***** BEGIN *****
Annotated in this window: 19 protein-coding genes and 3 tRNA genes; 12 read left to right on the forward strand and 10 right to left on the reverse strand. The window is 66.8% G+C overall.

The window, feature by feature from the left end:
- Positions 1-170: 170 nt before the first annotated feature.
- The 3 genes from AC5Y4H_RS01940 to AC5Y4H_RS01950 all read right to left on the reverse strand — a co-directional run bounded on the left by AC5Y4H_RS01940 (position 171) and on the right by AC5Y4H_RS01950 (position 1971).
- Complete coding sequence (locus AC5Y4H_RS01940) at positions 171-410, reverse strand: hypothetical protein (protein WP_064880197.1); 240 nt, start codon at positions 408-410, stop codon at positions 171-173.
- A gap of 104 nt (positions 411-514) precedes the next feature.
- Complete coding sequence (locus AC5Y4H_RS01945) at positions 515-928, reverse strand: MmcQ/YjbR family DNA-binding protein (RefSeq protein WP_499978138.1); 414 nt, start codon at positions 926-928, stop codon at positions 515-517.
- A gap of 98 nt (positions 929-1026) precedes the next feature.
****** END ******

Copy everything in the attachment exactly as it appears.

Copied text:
Annotated in this window: 19 protein-coding genes and 3 tRNA genes; 12 read left to right on the forward strand and 10 right to left on the reverse strand. The window is 66.8% G+C overall.

The window, feature by feature from the left end:
- Positions 1-170: 170 nt before the first annotated feature.
- The 3 genes from AC5Y4H_RS01940 to AC5Y4H_RS01950 all read right to left on the reverse strand — a co-directional run bounded on the left by AC5Y4H_RS01940 (position 171) and on the right by AC5Y4H_RS01950 (position 1971).
- Complete coding sequence (locus AC5Y4H_RS01940) at positions 171-410, reverse strand: hypothetical protein (protein WP_064880197.1); 240 nt, start codon at positions 408-410, stop codon at positions 171-173.
- A gap of 104 nt (positions 411-514) precedes the next feature.
- Complete coding sequence (locus AC5Y4H_RS01945) at positions 515-928, reverse strand: MmcQ/YjbR family DNA-binding protein (RefSeq protein WP_499978138.1); 414 nt, start codon at positions 926-928, stop codon at positions 515-517.
- A gap of 98 nt (positions 929-1026) precedes the next feature.